March 26 was supposed to be one of the best days of the year. Maybe the best one on the entire sports calendar.
It was Opening Day, with capital letters. All 30 teams were scheduled to play, the way it’s supposed to be, instead of misguided staggered starts of years past that were designed to put eyeballs on one or two games on one of two particular networks.
But there will be no actual baseball played on March 26, as you know. It’s a shame, but it’s the right thing as the world deals with the coronavirus impact (seriously, people, stay home and wash your hands regularly).
All times are Eastern.
MLB Opening Day schedule 2020
There are no live games, but there’s plenty of baseball to watch. Lots and lots of baseball, actually. And that’s a good thing, with MLB leading the way to make the best of a bad situation.
Baseball fans, there is a plethora of games to be watched on Thursday (and, yes, we know what a plethora means.)
We’ll start here, with the league’s flagship network. MLB Network is showing what it deems to be four classic opening day games. I’ve never actually sat down and ranked Opening Day games, so I can’t say whether these are the four best or not, but the one that always comes to mind for me is in there, so that’s good.
1 p.m. — Yankees at Indians, 1996. Derek Jeter’s first Opening Day
4 p.m. — Giants at Dodgers, 2013. Peak Clayton Kershaw homers and tosses a shutout.
6 p.m. — Giants at Diamondbacks, 2017. MadBum vs. Greinke. Lots of fun
9 p.m. — Padres and Rockies, 2005. Peak Coors Field; no spoilers, but the losing team hit five home runs that day.
Midnight — Mets at Cubs, 1994. Tuffy Rhodes, who had five total career homers heading into the game, popped three — THREE — home runs off Dwight Gooden.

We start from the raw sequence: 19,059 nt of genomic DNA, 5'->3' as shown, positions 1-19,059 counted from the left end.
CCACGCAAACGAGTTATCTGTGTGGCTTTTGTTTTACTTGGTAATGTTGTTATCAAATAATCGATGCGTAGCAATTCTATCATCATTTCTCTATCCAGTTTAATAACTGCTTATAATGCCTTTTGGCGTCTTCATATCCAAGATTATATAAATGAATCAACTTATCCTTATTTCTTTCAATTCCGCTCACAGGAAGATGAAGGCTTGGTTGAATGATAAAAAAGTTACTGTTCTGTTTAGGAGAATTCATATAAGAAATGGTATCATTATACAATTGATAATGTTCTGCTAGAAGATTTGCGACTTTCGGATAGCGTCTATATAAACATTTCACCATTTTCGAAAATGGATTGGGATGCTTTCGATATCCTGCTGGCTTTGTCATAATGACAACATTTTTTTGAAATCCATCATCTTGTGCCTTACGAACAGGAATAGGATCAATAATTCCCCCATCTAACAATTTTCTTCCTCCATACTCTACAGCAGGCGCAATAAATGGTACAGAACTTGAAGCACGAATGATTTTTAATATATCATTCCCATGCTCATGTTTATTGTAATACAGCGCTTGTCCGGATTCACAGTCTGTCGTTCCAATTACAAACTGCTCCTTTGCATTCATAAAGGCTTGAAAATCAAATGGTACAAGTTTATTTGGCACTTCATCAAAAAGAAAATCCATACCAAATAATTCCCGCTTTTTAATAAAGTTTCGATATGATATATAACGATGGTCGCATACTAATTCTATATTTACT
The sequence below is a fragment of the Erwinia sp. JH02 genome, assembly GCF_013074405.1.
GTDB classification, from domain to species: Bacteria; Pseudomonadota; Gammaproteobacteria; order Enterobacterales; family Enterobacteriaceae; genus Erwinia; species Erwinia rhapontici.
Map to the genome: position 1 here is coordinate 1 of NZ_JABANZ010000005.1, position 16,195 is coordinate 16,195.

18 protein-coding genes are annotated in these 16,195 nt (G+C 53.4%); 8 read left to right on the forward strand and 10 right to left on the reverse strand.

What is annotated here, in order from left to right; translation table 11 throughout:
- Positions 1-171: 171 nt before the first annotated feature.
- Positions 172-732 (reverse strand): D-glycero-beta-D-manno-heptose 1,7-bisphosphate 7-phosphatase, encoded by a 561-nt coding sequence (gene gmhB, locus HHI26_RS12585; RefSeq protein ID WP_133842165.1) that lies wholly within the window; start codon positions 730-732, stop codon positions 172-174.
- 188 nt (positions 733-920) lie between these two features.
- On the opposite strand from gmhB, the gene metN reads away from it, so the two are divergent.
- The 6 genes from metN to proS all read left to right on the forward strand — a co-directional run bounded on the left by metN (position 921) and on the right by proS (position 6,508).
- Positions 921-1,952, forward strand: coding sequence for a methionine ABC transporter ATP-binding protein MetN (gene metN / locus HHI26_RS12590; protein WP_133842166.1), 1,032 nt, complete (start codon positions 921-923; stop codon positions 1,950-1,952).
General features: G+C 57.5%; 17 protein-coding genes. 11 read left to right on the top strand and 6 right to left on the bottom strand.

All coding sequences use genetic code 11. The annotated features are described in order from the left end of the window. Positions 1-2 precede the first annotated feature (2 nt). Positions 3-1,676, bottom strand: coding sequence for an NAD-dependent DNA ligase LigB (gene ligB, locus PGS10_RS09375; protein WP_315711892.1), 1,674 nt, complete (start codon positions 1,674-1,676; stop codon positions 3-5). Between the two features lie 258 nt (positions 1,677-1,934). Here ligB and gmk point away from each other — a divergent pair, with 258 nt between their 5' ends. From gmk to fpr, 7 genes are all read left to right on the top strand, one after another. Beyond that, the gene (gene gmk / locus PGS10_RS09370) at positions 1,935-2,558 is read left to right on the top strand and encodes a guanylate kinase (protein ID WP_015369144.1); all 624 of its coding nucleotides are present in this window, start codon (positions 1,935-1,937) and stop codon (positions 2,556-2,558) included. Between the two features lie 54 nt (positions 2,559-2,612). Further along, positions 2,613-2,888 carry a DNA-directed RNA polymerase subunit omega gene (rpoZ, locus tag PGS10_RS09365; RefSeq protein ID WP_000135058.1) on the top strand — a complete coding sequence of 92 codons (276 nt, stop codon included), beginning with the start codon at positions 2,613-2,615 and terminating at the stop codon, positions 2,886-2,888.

There are few things in sports better than a Game 7 with a championship on the line, and FS1 has a couple of doozies lined up.
7 p.m. — Cubs at Indians, 2016. You remember this one. Neither team had won a World Series title in generations, so of course this one went to extra innings.
10 p.m. — Yankees at Diamondbacks, 2001. Just an unforgettable series. Fitting, maybe, that in a classic with so many home runs, the winning run was chased home on a bloop single.
Baseball programming most of the day, including Tim Kurkjian’s new show. ESPN2 is broadcasting four classic Home Run Derbys starting at 6 p.m. ET — 2019, 2018, 2017 and 2015.
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The baseball gets started early here. Bacon and baseball, that’s one heck of a combination. There are games scheduled both for MLB’s primary YouTube channel and the MLB Vault YouTube channel.
8:30 a.m., MLB — Rockies at Brewers, 2018 NLDS G1. Drama! One team tied it with two runs in the ninth, and the other one won with a run in the 10th.
Noon, MLB — Angels at Yankees, May 26, 2018. A certain generational superstar turned in his first career 5-for-5 game, in a pretty well-known venue.
1 p.m., MLB Vault — Pirates at Reds, Opening Day 2019. Because baseball should always open in Cincinnati.
3 p.m., MLB — Nationals at Astros, 2019 World Series Game 7. You remember this one.
4 p.m., MLB Vault — Tigers at Orioles, 2014 ALDS Game 2. Because baseball was once good in Baltimore, a big comeback win for the O’s!
6:05 p.m., MLB — Cubs at Indians, 2016 World Series Game 7. In cases you don’t have FS1, apparently.